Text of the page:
Sep-Oct '08 | briefing | mail | interviews | articlespsorchat |  don't say this | flaker creativity | flakers' jargon | other places | archives | send mail | ed dewkesearch | acknowledgments | legal stuff | Flake: Confessions of a Psoriatic  | 2008 Ed Dewke

Five Year Old Son with Recalcitrant P
from Karin H.

Hi Ed.  Here’s a mother from the Netherlands! 

I have read your site with much interest and I wanted to thank you for all the information you and all the people who email FlakeHQ have collected.

My mother has had psoriasis for the last seven years. Last year my son was diagnosed as well.  He is five years old.

Sometime I wish I’d never taken him to the dermatologist, because ever since that doctor prescribed Dovobet my son’s situation has been getting worse. Only a year ago — before the Dovobet — his P was limited to his head. Now it is everywhere. The problem is the moment I stop using the Dovobet the P comes back three times worse and his derm just keeps saying use it some more! He adds, “There is nothing more you can do because he is too young.”

So I am running in circles. I want to quit because it's not good for his health, but if I do quit he itches so bad that he is covered with wounds. So I apply it only when its gets bad and only on his worst places.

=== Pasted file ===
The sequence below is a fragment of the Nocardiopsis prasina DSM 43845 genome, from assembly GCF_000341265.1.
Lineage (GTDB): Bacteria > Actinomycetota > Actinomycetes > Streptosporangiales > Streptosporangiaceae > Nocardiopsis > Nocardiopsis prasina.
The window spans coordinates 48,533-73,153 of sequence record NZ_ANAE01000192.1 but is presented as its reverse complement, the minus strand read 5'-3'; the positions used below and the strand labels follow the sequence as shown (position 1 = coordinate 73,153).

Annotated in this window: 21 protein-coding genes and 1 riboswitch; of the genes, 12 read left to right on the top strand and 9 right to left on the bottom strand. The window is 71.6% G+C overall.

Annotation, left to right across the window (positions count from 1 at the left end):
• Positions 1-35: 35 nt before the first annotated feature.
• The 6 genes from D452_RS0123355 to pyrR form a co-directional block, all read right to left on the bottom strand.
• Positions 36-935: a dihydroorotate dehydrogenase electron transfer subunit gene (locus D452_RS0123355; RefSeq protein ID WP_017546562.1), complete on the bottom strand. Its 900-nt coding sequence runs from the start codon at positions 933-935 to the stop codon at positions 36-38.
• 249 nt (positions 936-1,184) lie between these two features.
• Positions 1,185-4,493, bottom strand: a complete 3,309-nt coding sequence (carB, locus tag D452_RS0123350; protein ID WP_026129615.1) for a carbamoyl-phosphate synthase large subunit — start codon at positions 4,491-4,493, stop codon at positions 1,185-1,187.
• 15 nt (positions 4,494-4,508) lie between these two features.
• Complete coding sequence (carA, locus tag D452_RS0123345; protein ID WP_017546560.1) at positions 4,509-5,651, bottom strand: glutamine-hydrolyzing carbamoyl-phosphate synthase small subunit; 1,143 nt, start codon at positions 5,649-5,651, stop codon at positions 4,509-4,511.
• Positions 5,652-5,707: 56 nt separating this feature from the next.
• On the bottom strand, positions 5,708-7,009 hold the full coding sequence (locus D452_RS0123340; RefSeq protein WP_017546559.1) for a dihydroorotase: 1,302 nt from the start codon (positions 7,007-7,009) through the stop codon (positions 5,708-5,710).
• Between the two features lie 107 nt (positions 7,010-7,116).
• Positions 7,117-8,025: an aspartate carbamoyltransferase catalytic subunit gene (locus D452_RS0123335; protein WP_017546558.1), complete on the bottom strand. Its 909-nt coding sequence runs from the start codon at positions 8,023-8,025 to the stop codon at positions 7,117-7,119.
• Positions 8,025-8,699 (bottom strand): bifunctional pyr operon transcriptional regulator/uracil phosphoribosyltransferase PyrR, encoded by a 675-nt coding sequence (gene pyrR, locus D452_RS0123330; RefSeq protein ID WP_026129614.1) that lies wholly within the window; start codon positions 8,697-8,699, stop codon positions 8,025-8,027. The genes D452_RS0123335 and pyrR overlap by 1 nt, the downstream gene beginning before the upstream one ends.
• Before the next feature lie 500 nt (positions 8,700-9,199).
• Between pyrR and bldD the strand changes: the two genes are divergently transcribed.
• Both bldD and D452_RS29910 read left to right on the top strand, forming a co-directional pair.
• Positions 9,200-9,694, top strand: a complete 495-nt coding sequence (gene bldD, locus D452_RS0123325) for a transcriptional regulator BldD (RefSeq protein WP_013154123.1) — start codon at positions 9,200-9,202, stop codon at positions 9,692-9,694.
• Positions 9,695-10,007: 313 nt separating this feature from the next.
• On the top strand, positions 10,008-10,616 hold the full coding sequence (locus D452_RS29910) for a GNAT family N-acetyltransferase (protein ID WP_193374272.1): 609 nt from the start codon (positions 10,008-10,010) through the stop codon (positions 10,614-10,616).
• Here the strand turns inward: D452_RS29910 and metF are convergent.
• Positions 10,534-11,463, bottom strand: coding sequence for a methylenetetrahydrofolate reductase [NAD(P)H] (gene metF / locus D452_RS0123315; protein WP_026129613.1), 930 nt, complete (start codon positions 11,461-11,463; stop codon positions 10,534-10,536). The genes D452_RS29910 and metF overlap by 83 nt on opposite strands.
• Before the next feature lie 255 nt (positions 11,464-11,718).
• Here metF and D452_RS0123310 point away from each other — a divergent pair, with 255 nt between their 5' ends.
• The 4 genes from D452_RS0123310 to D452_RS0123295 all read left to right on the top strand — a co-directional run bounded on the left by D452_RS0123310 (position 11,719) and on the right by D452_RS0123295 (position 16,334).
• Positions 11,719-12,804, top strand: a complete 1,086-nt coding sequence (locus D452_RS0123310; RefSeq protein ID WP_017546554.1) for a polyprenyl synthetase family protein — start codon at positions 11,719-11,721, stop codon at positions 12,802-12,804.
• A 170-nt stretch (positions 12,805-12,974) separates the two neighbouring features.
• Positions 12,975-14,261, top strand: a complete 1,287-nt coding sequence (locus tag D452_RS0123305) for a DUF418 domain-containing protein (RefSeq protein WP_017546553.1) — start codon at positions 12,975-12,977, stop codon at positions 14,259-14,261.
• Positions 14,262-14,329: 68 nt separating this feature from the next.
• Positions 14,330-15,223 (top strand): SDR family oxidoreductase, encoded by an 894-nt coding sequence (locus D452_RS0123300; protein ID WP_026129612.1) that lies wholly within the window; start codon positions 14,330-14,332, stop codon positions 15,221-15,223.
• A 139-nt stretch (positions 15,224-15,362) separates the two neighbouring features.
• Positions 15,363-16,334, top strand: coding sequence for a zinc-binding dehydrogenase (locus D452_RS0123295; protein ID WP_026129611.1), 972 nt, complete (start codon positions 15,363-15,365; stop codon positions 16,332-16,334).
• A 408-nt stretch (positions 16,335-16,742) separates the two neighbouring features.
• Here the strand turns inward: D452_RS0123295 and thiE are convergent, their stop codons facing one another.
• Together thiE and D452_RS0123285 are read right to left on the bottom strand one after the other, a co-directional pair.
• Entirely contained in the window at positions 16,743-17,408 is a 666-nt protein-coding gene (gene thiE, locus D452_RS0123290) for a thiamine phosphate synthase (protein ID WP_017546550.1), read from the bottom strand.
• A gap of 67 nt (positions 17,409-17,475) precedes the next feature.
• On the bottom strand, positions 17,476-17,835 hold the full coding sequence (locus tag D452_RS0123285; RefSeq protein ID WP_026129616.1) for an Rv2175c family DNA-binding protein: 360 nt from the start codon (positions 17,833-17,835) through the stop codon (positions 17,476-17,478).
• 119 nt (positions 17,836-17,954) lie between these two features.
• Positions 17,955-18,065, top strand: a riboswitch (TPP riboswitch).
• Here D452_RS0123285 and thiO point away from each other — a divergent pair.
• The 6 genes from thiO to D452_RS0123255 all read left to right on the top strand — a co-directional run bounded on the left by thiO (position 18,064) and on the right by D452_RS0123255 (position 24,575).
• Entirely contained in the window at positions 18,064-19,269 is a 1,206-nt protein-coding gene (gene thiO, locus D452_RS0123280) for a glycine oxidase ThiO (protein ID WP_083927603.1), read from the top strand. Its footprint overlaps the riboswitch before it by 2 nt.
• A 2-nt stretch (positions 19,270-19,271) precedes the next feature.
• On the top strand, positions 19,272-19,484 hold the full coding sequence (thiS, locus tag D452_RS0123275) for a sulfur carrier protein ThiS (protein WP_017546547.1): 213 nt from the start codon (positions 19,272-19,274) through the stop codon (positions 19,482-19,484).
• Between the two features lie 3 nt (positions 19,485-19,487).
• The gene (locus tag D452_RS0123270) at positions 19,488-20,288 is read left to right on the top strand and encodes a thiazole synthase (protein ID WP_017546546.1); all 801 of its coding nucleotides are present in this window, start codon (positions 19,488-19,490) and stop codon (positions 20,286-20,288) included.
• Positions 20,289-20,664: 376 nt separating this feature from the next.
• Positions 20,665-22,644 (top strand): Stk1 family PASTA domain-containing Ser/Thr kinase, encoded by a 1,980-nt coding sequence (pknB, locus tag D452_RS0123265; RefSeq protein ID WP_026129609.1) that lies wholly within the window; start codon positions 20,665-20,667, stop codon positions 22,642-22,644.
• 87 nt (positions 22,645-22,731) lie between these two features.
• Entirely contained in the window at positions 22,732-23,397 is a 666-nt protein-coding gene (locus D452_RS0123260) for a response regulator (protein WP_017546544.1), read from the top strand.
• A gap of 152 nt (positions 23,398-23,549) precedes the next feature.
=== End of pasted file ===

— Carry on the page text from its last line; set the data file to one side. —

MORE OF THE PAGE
I had my son undergo some allergy tests because he reacts strangely to some foods — not only when he eats it, but when it gets on his skin. For example, if he gets mayonnaise on his skin the area will inflame for a couple of hours. But the test didn't give any negative reaction (or, put another way, no positive result for allergy). Now my question to you is, if he just had an intolerance of some food would it show on the allergy tests? And is there a difference between those tests? Do they look for different things in the blood?

Thanks for reading my mail. Best regards and Hugs, -Karin

*****

Ed’s Response: I wish I could answer your questions about the allergy tests, Karin, but I’m not a doctor and my point of view on allergies is limited to the patient angle. If any other readers have some insight, please email me and I’ll forward info to Karin.

I will say that food has been noted as directly or indirectly triggering psoriasis in some people. The direct triggering is allergy-like (if not, in fact, actual ALLERGY): they eat the offending food and within hours lesions or guttate “dots” appear. The indirect triggering takes longer and may have to do with toxins, released during digestion, escaping from the intestines and making their way into the skin (a.k.a. “leaky gut” syndrome).

Good luck to you, Karin. It is agonizing to watch a child so young suffer from psoriasis, especially when it really physically hurts. For awhile, at least, he may be indifferent to the stares and the stigma. We can at least hope so. -Ed

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